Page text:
UHC 2020 – Looking ahead

Social health insurance is a key pillar for achieving UHC in Kenya. Ongoing reforms at NHIF are designed to make it more effective and responsive.

These include restructuring the management structure, constantly reviewing member contributions, extending the benefit package to outpatients, and adopting new strategies to increase membership.

But NHIF cannot do it alone. Private health insurance companies will still be important in financing the health system through supplementary insurance.

UHC still faces big challenges, not least of which is the continued growth of an informal economy where most players remain out of reach of NHIF and the goal of a more equitable universal system of health coverage in Kenya.

Experience in countries like South Korea have shown that formalisation of the labour force greatly increases the chances of equitable and sustainable social health insurance coverage.

Kenya’s majority poor is another obstacle facing NHIF. While the proportion of Kenyans living in poverty fell by 10.5 percentage points in the decade since 2008, to 36.1 percent in 2018, according to the Kenya National Bureau of Statistics (KNBS), poverty rates are still very high when compared with other lower middle-income countries.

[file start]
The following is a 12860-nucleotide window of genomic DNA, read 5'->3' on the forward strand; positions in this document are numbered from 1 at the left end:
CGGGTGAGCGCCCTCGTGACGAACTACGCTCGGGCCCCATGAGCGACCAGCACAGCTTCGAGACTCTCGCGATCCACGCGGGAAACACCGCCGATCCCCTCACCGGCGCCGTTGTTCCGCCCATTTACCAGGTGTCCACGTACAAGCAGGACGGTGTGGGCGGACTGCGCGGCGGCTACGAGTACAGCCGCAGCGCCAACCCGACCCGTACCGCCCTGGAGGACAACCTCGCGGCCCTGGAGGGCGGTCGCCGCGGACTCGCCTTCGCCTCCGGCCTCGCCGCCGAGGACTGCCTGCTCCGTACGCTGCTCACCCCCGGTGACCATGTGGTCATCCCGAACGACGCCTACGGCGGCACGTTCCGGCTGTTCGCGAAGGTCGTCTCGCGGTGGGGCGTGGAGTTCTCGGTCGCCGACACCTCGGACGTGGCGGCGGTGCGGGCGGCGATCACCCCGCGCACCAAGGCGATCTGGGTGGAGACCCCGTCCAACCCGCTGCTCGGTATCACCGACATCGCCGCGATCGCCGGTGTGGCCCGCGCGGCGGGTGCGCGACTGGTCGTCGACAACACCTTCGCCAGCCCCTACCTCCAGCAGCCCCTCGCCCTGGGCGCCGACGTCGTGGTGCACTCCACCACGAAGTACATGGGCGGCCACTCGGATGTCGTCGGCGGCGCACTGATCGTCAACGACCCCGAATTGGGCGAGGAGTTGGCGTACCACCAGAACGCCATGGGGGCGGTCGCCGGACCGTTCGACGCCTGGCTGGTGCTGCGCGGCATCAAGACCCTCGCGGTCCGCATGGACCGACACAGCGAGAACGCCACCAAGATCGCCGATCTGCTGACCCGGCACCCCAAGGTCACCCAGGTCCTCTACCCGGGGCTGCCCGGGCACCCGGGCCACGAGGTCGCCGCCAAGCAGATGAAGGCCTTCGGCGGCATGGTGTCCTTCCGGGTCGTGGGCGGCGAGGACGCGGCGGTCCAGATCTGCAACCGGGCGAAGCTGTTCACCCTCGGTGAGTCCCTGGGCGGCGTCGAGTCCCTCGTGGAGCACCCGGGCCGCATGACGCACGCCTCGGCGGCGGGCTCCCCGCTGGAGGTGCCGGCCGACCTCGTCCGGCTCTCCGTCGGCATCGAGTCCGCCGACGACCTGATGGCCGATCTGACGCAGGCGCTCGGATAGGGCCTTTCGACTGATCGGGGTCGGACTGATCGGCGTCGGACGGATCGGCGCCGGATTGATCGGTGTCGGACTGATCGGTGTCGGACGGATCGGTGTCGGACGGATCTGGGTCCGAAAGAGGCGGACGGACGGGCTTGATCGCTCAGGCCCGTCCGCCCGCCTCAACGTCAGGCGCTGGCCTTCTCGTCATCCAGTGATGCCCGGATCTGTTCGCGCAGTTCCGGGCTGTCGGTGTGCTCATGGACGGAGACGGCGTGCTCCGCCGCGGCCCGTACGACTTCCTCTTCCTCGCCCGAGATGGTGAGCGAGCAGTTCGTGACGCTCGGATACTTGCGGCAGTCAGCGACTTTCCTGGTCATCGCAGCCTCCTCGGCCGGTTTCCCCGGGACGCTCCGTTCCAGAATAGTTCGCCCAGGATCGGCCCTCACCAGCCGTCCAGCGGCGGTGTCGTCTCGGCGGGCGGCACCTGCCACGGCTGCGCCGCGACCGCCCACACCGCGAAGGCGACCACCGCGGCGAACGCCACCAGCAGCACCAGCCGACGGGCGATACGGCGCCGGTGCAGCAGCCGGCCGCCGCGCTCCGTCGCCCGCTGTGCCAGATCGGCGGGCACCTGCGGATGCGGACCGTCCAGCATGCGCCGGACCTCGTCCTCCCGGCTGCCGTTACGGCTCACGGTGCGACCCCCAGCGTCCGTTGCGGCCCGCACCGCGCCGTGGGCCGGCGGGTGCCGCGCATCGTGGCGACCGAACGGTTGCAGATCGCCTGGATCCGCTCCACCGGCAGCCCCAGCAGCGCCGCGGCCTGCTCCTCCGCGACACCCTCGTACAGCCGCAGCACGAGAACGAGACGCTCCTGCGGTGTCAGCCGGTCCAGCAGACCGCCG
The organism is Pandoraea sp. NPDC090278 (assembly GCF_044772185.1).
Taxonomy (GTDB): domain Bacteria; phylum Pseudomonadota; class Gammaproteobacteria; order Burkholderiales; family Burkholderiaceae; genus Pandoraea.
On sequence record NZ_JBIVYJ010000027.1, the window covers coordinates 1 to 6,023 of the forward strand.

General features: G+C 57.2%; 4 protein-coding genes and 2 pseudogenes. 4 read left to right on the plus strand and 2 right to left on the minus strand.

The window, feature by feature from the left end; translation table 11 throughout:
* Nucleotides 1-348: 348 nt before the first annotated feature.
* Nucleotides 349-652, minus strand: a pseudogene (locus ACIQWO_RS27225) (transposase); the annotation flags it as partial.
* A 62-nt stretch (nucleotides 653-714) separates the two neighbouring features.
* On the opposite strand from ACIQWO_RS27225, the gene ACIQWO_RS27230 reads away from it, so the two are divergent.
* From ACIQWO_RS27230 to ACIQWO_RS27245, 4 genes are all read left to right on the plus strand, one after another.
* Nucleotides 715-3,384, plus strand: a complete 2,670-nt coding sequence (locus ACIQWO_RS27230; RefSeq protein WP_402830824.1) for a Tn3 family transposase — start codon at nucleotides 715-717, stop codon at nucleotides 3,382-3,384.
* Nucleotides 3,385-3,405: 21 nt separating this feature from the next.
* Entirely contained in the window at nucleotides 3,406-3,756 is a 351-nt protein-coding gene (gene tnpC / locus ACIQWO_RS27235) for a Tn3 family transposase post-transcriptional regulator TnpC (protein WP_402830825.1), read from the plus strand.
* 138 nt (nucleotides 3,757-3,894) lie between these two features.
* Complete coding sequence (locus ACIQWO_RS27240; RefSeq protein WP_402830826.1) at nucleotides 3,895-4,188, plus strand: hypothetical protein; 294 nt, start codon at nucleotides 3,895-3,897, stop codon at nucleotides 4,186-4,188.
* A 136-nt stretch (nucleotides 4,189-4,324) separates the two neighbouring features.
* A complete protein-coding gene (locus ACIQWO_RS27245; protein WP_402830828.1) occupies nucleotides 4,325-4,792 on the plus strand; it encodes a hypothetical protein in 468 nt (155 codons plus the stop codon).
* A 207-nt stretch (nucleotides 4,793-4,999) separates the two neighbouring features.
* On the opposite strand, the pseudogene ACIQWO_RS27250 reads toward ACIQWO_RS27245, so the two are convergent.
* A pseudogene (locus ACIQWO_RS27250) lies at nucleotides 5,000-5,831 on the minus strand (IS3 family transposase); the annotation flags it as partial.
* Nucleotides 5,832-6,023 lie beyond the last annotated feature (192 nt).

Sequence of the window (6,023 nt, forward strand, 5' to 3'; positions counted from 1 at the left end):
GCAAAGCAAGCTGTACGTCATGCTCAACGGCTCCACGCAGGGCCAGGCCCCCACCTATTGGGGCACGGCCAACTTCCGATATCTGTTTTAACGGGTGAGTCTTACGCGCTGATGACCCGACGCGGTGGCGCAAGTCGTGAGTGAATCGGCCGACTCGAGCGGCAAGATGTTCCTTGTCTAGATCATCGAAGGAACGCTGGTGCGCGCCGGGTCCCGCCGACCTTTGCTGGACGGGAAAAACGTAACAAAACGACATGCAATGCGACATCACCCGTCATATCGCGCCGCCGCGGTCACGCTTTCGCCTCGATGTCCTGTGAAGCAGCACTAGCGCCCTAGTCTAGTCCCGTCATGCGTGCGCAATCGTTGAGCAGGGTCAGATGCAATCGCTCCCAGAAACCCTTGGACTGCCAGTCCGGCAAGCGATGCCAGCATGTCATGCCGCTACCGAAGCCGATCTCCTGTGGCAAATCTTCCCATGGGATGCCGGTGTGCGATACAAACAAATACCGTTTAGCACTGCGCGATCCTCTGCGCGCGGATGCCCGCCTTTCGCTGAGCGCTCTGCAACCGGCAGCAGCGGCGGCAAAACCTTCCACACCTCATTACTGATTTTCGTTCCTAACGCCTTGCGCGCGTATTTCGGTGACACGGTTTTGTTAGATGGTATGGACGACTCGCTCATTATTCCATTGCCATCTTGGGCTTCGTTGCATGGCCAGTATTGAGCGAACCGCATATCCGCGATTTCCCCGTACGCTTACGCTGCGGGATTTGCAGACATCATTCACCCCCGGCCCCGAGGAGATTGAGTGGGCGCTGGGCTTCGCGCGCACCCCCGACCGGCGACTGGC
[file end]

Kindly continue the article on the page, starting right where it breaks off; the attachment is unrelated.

According to the World Bank, gains in poverty reduction are vulnerable to agro-climatic shocks such as drought. This means that GDP growth does not necessarily translate to higher consumption at household level, leading to the saying that “people cannot eat GDP.”

Scaling up and geographic targeting of anti-poverty and social protection programmes are important instruments to target the neediest households and reduce regional disparities, notes the World Bank.

With a high poverty level, Kenya needs to develop a reliable and sustainable safety net for the poor. One way of doing so is to subsidise the NHIF to lower premiums for the poor, and help the self-employed and informal sector workers to join the Fund. For now, this is difficult because the Government’s resources are strained.

Another option is to expand private health insurance schemes through investment forums, community groups and families. This would reduce administrative costs, mitigate adverse selection, and provide uniform premiums to members.

Kakamega County also provides useful lessons in addressing high maternal and child mortality rates, while moving towards UHC. The county rolled out its Imarisha Afya ya Mama na Mtoto programme in the face of one of the highest maternal mortality rates in Kenya.

This was done collaboratively with Unicef, Amref and the Swedish government. Enrolled women deliver free of charge in health facilities (rather than at home) and receive a full vaccination cycle. Mothers also get a grant to take care of themselves and their babies.

Initial results indicate improvement in skilled deliveries from 33 percent to 56 percent and a reduction in maternal mortality from 800 to 460 per 100,000 mothers in the programme’s three-year cycle.

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